February 11, 2015 prompt: In 99 words (no more, no less) write a story that demonstrates compassion. You can explore weltschmerz (enabling us to care enough about what’s wrong) and meliorism (driving us to try to do something about it) if you want to explore those specific terms. Consider posting on February 20, too.
I normally ramble for a bit but not today. I want anyone reading this to go these link and read what’s being said. And then post on 20th February and link back. Let’s make headlines.
As for my flash, well for such a special week I’m treating you to two. Mary’s continuing story and a special.
For Mary, here is the link to the previous flash but first a short synopsis of….
The story so far
After her father, Peter, dies, Mary North discovers she has a half-brother, Rupert. Her father’s affair with Angela wasn’t known to Mary’s mother (who is already dead).
When Rupert begins to contest Peter’s will, Mary’s discomfort becomes active dislike. Then Angela dies and Rupert withdraws the action, causing Mary to question her feelings.
In Peter’s papers Mary finds she was adopted. Rupert tells her Peter was her father and her mother, Mandy (Amanda) Johns died giving birth to her and a twin. Mandy was Angela’s cousin.
Penny, Mary’ daughter likes Rupert and, despite Mary’s agonising wants him to be an active family member. Mary however despises him. Paul, Mary’s husband tries to act as peacemaker. Penny has a dog, called Peter after her grandfather.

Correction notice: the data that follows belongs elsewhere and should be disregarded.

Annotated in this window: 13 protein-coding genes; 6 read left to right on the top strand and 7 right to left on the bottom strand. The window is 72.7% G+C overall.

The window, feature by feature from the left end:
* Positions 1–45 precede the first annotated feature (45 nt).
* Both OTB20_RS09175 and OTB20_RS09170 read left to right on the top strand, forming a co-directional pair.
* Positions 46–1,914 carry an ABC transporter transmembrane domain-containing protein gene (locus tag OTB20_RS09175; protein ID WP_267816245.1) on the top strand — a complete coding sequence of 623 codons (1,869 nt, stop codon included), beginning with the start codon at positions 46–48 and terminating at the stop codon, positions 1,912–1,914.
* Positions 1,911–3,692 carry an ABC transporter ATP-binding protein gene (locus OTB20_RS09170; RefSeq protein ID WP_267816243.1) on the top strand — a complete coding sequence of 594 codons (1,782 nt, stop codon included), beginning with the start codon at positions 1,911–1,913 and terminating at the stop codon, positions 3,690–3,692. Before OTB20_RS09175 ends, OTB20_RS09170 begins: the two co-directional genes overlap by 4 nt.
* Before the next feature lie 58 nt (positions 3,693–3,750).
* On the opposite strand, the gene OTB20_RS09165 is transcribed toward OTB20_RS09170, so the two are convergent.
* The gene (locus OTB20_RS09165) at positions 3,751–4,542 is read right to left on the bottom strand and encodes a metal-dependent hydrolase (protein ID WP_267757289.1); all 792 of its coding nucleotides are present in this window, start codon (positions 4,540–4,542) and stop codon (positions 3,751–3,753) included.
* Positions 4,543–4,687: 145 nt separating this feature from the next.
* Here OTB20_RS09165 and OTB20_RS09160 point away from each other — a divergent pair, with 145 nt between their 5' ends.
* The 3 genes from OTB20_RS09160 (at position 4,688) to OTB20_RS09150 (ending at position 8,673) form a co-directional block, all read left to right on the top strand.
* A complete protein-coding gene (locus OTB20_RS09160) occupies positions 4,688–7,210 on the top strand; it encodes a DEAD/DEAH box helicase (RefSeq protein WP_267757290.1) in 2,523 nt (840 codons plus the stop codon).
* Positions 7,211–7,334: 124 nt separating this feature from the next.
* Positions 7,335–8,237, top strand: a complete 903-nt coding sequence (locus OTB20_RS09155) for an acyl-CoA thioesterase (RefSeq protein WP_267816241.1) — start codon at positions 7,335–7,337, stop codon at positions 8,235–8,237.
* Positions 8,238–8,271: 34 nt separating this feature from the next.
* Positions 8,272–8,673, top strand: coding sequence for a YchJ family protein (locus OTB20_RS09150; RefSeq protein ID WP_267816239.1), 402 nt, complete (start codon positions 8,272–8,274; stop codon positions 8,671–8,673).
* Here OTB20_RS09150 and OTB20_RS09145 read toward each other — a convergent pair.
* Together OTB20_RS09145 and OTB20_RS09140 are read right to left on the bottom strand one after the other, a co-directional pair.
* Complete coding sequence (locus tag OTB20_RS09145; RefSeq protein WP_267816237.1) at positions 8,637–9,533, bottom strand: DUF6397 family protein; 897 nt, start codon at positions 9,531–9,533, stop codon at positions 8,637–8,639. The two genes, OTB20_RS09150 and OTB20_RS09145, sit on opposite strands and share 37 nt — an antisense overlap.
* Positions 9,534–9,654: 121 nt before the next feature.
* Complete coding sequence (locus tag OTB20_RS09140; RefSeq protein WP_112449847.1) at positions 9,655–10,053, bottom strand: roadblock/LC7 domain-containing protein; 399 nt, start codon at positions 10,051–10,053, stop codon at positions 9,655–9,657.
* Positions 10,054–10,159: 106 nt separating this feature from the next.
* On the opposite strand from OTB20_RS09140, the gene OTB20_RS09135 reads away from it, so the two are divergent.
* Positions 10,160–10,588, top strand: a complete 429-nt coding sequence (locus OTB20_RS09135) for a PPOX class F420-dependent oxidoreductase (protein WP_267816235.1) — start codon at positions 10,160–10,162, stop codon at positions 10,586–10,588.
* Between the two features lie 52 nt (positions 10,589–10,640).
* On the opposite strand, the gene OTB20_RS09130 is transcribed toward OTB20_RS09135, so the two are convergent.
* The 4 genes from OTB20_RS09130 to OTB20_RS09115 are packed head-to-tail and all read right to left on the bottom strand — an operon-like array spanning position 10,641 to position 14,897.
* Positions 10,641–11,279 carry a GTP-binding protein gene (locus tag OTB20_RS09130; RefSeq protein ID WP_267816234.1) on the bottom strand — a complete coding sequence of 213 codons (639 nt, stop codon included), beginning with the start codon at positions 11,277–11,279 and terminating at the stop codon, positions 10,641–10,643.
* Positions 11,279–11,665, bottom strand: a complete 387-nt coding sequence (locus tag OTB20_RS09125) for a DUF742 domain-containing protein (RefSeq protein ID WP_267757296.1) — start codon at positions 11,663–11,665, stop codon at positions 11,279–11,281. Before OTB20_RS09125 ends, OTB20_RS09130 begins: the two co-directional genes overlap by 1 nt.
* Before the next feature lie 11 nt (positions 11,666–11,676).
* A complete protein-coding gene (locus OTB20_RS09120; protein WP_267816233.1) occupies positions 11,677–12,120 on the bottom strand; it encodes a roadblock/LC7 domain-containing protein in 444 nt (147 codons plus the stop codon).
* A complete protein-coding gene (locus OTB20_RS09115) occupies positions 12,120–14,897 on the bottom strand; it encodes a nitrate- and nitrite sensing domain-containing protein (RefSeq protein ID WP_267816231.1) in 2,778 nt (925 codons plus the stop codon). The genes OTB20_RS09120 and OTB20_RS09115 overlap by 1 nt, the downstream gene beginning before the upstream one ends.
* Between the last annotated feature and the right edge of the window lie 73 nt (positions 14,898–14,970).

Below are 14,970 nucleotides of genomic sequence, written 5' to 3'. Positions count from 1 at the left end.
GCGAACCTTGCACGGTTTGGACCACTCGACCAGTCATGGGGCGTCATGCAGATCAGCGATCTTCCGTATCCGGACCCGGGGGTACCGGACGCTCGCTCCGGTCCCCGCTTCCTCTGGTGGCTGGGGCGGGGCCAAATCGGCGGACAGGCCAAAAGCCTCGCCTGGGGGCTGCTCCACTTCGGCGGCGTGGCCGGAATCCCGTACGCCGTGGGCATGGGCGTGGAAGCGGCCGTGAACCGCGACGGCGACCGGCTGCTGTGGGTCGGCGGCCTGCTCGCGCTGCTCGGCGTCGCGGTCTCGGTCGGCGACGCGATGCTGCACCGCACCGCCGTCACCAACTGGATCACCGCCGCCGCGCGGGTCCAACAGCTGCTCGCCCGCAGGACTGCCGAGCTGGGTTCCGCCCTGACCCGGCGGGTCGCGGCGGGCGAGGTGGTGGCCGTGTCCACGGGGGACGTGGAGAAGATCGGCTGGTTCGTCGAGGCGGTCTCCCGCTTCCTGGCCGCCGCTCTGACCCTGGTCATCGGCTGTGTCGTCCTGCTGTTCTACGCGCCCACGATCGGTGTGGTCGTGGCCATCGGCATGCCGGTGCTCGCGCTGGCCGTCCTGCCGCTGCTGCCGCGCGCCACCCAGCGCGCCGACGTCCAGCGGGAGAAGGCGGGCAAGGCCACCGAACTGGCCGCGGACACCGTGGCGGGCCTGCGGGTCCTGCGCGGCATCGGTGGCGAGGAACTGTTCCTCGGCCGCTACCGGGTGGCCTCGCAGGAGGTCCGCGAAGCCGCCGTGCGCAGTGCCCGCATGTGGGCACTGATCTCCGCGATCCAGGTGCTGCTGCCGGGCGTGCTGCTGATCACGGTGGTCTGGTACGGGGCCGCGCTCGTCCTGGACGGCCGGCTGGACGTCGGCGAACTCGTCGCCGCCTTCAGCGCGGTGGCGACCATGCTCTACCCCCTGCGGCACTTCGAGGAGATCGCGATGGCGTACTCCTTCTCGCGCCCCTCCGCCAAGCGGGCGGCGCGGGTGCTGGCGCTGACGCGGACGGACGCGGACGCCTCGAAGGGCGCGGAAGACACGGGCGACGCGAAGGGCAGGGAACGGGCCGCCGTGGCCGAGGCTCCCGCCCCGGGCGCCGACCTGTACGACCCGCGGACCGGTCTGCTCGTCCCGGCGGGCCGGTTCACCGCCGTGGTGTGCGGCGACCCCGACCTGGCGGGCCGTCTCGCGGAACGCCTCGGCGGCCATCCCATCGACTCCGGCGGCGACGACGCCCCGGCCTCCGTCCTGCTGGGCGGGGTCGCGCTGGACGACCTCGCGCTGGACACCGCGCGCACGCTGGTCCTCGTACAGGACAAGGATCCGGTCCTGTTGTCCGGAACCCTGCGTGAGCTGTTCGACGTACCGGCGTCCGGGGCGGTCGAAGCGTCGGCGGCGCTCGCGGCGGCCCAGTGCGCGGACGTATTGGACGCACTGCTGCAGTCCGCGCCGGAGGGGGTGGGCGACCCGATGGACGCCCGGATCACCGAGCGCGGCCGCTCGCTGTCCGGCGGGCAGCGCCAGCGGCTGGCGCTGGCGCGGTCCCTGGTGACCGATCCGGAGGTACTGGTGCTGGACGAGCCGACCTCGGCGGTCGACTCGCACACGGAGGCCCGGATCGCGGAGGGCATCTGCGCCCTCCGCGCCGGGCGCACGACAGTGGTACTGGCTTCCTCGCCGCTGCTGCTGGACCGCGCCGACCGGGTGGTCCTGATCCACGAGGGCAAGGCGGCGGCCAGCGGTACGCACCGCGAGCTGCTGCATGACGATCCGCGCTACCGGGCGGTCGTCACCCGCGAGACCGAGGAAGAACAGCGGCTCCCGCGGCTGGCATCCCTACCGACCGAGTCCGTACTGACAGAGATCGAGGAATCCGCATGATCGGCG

Mary begins the process of selling her father’s house. A vision of him takes her to the rockery where human bones are uncovered. The police begin tests. Mary is convinced it is her dead twin. The results are awaited
The twin, who Mary thinks of as Sharon, comes to Mary in a dream confirming she is dead and promising to be with Mary. However Mary’s aunt Gloria, her mum’s sister, senses Mary perturbation pointing out Sharon was the name Mary gave to an imaginary friend when a child.
An arm outstretched
‘Your mum never knew.’ Mary’s Aunt Gloria sipped tea. ‘About the twin.’
‘I don’t know her name. Sharon was your imaginary friend.’
‘Do you know what happened to her?’ Mary shivered; she hadn’t told Gloria about the bones in the garden. ‘She is dead, isn’t she?’
Gloria sighed. ‘Have you asked Rupert?’
Her hated half-brother.
Gloria wiped her mouth. ‘This is killing you, isn’t it? Come on, let’s go and see him and get to the bottom of all this.’ She enveloped Mary in her grandmotherly bosom. ‘Poor thing. Your dad was many things, but not a monster.’
And for this week’s prompt
Embracing the individual
The girl laid flowers on the mossy grave. ‘What was grandpa like, Dad?’
Her father said, ‘He was a mixture of things, love. Kind, caring…’
‘At school they say he was gay.’
‘Yes. He was. After he divorced grandma he realised…’
‘And they say he had a weird religion.’
Her father forced a small smile. ‘A Buddhist. Not many in Liverpool.’
‘And he lived with a black man.’
Her father knelt down. ‘Those things are just dull wrapping paper. You have to rip that off to find the gift inside. Everyone is different but everyone is still a gift.’